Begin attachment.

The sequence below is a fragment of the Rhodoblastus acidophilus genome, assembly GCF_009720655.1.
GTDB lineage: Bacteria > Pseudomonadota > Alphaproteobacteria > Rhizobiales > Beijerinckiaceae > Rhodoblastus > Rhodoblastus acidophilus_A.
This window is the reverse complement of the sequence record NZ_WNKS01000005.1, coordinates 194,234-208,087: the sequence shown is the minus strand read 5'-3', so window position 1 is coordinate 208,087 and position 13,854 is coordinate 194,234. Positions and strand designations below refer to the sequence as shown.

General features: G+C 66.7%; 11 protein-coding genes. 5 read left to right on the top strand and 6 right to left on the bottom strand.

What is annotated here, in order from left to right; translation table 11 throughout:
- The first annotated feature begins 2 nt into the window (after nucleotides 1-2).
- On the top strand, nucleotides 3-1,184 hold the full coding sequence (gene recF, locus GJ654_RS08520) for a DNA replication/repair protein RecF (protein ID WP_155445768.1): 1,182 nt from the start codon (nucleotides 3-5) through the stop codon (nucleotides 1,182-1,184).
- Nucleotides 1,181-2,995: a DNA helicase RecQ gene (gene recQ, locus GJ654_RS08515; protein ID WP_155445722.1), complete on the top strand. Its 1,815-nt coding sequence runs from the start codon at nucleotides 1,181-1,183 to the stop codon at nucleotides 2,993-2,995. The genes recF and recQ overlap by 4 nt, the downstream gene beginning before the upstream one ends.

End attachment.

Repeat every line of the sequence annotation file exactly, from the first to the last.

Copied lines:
The sequence below is a fragment of the Rhodoblastus acidophilus genome, assembly GCF_009720655.1.
GTDB lineage: Bacteria > Pseudomonadota > Alphaproteobacteria > Rhizobiales > Beijerinckiaceae > Rhodoblastus > Rhodoblastus acidophilus_A.
This window is the reverse complement of the sequence record NZ_WNKS01000005.1, coordinates 194,234-208,087: the sequence shown is the minus strand read 5'-3', so window position 1 is coordinate 208,087 and position 13,854 is coordinate 194,234. Positions and strand designations below refer to the sequence as shown.

General features: G+C 66.7%; 11 protein-coding genes. 5 read left to right on the top strand and 6 right to left on the bottom strand.

What is annotated here, in order from left to right; translation table 11 throughout:
- The first annotated feature begins 2 nt into the window (after nucleotides 1-2).
- On the top strand, nucleotides 3-1,184 hold the full coding sequence (gene recF, locus GJ654_RS08520) for a DNA replication/repair protein RecF (protein ID WP_155445768.1): 1,182 nt from the start codon (nucleotides 3-5) through the stop codon (nucleotides 1,182-1,184).
- Nucleotides 1,181-2,995: a DNA helicase RecQ gene (gene recQ, locus GJ654_RS08515; protein ID WP_155445722.1), complete on the top strand. Its 1,815-nt coding sequence runs from the start codon at nucleotides 1,181-1,183 to the stop codon at nucleotides 2,993-2,995. The genes recF and recQ overlap by 4 nt, the downstream gene beginning before the upstream one ends.